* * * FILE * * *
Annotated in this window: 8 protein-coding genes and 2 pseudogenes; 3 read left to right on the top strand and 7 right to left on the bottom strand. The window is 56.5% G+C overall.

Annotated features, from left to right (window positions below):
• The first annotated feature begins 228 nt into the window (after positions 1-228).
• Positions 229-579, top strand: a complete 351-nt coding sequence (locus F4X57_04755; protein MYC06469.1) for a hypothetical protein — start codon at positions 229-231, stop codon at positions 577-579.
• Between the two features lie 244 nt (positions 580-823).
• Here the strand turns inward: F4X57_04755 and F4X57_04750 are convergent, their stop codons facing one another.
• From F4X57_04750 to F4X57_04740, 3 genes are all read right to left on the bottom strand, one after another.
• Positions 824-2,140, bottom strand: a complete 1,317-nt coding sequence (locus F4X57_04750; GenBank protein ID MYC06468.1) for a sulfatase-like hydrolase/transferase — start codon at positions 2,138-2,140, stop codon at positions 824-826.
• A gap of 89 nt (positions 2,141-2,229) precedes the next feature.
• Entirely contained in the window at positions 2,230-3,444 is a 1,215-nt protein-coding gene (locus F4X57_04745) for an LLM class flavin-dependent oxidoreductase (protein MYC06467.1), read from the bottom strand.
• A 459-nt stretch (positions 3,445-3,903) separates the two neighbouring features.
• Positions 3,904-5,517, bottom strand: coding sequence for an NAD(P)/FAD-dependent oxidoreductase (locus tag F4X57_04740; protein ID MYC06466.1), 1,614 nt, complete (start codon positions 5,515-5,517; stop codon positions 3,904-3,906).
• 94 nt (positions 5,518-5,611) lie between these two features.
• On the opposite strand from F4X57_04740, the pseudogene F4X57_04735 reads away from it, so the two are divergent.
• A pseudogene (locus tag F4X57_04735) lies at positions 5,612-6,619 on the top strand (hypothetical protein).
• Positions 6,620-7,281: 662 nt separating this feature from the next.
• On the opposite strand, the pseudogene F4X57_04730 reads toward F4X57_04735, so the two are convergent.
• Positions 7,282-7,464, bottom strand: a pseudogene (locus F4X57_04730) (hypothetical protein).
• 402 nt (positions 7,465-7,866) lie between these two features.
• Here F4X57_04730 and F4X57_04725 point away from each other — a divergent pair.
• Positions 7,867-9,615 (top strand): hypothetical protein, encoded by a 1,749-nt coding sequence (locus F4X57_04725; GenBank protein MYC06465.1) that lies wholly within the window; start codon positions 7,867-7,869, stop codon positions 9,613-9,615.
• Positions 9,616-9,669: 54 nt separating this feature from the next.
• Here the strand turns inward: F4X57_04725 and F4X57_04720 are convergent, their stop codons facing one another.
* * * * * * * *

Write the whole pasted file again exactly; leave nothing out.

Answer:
Annotated in this window: 8 protein-coding genes and 2 pseudogenes; 3 read left to right on the top strand and 7 right to left on the bottom strand. The window is 56.5% G+C overall.

Annotated features, from left to right (window positions below):
• The first annotated feature begins 228 nt into the window (after positions 1-228).
• Positions 229-579, top strand: a complete 351-nt coding sequence (locus F4X57_04755; protein MYC06469.1) for a hypothetical protein — start codon at positions 229-231, stop codon at positions 577-579.
• Between the two features lie 244 nt (positions 580-823).
• Here the strand turns inward: F4X57_04755 and F4X57_04750 are convergent, their stop codons facing one another.
• From F4X57_04750 to F4X57_04740, 3 genes are all read right to left on the bottom strand, one after another.
• Positions 824-2,140, bottom strand: a complete 1,317-nt coding sequence (locus F4X57_04750; GenBank protein ID MYC06468.1) for a sulfatase-like hydrolase/transferase — start codon at positions 2,138-2,140, stop codon at positions 824-826.
• A gap of 89 nt (positions 2,141-2,229) precedes the next feature.
• Entirely contained in the window at positions 2,230-3,444 is a 1,215-nt protein-coding gene (locus F4X57_04745) for an LLM class flavin-dependent oxidoreductase (protein MYC06467.1), read from the bottom strand.
• A 459-nt stretch (positions 3,445-3,903) separates the two neighbouring features.
• Positions 3,904-5,517, bottom strand: coding sequence for an NAD(P)/FAD-dependent oxidoreductase (locus tag F4X57_04740; protein ID MYC06466.1), 1,614 nt, complete (start codon positions 5,515-5,517; stop codon positions 3,904-3,906).
• 94 nt (positions 5,518-5,611) lie between these two features.
• On the opposite strand from F4X57_04740, the pseudogene F4X57_04735 reads away from it, so the two are divergent.
• A pseudogene (locus tag F4X57_04735) lies at positions 5,612-6,619 on the top strand (hypothetical protein).
• Positions 6,620-7,281: 662 nt separating this feature from the next.
• On the opposite strand, the pseudogene F4X57_04730 reads toward F4X57_04735, so the two are convergent.
• Positions 7,282-7,464, bottom strand: a pseudogene (locus F4X57_04730) (hypothetical protein).
• 402 nt (positions 7,465-7,866) lie between these two features.
• Here F4X57_04730 and F4X57_04725 point away from each other — a divergent pair.
• Positions 7,867-9,615 (top strand): hypothetical protein, encoded by a 1,749-nt coding sequence (locus F4X57_04725; GenBank protein MYC06465.1) that lies wholly within the window; start codon positions 7,867-7,869, stop codon positions 9,613-9,615.
• Positions 9,616-9,669: 54 nt separating this feature from the next.
• Here the strand turns inward: F4X57_04725 and F4X57_04720 are convergent, their stop codons facing one another.